Society continues to face the dual challenge of expanding energy supplies to support economic growth and improve living standards, while simultaneously addressing the societal and environmental risks posed by rising greenhouse gas (GHG) emissions and climate change. Our climate change risk management strategy includes four components: engaging on climate change policy and planning; mitigating GHG emissions in our operations; developing future technology; and developing products that reduce GHG emissions for customers.
Managing the risks of climate change requires the participation of governments, private companies, consumers and other stakeholders. We engage stakeholders directly and through trade associations around the world to encourage sound policy solutions for addressing these risks.
U.S. greenhouse gas and climate change issue manager
"I find working in the area of climate change fascinating. It is a global challenge, requiring solutions that balance geopolitical and economic considerations of diverse nations and communities around the world, with an understanding of the complex field of climate science. ExxonMobil brings significant capabilities to this discussion and the intellectual curiosity to pursue an understanding of the science behind the changes to our climate. In my role, I get to see the nexus of these issues, analyze the impact of the organization and shape our efforts."
Attributes of sound climate policy
ExxonMobil believes the long-term objective of a climate change policy should be to reduce the risk of serious impacts to humanity and ecosystems at minimum societal cost, while recognizing the importance of abundant, reliable and affordable energy to enable improved living standards worldwide. Both developed and developing countries need to work together in crafting policies aimed at mitigating global CO2 emissions, while recognizing the potential for differing priorities.
If policymakers choose to take action to address the risks of climate change, we believe effective policies will be those that:
- Promote global participation;
- Let market prices drive the selection of solutions;
- Ensure a uniform and predictable cost of GHG emissions across the economy;
- Minimize complexity and administrative costs;
- Maximize transparency; and
- Provide flexibility for future adjustments to react to developments in climate science and the economic impacts of climate policies.
We believe a properly designed, revenue-neutral carbon tax is a more effective policy option for imposing a cost on carbon than cap-and-trade schemes, regulations, mandates or standards. Properly designed, a revenue-neutral carbon tax:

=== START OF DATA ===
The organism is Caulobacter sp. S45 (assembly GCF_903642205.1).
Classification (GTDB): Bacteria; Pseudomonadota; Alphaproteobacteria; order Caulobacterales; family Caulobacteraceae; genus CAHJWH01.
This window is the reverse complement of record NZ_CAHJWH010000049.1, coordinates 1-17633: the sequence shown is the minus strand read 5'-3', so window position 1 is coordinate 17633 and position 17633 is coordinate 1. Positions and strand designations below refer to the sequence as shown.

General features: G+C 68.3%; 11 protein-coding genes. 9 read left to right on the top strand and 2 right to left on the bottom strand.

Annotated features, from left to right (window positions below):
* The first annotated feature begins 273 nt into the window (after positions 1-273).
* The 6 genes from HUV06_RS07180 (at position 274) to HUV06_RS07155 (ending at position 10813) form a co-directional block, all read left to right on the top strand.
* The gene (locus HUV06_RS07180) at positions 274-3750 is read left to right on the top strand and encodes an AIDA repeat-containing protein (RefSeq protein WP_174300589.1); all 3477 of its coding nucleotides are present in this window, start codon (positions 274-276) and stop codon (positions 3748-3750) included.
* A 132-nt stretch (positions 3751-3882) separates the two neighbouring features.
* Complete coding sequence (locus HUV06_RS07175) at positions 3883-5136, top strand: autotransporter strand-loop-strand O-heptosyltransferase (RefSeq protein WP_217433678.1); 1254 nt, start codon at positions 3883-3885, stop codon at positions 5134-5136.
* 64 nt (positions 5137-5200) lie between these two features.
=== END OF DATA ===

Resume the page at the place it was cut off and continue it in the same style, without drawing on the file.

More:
- Is a more efficient means of reflecting the cost of carbon in all economic decisions, and thus is more transparent and predictable;
- More easily lends itself to global application;
- Avoids the complexity of building additional carbon security markets;
- Can be implemented through the existing tax infrastructure; and
- Is better-suited for setting a uniform standard to hold all nations accountable.
ExxonMobil engages a variety of stakeholders – including policymakers, investors, consumers, academia, NGOs and the public – on climate change issues of direct relevance to the company. We align our internal positions and external communications via a corporate-wide global climate change and GHG issue management team with national and regional sub-teams. This team applies corporate level policy principles and positions to external issues that arise at local, state, national and regional levels to ensure consistency across the globe. ExxonMobil employees also hold key leadership positions, including board of director positions, with many trade associations that engage on climate change issues, including the API, IOGP and IPIECA, the global oil and gas industry association for environmental and social issues.
Additionally, we contribute to a wide range of academic and policy organizations that research and promote dialogue on domestic and foreign policy issues. We annually review our support of tax-exempt organizations and make appropriate adjustments. We publish a list of the 501(c)(3) organizations we support and update the list annually.
Our scientists have been involved in climate change research and related policy analysis for more than 30 years, yielding more than 50 papers in peer-reviewed publications. Experts from our organization have participated in the United Nations Intergovernmental Panel on Climate Change (IPCC) since its inception. Most recently, our scientists contributed to the IPCC Fifth Assessment Report in lead author, review editor and reviewer roles. Our scientists also participate in the work of the National Academy of Sciences, including its work to review the third U.S. National Climate Assessment Report and provide advice to the U.S. Global Change Research Program.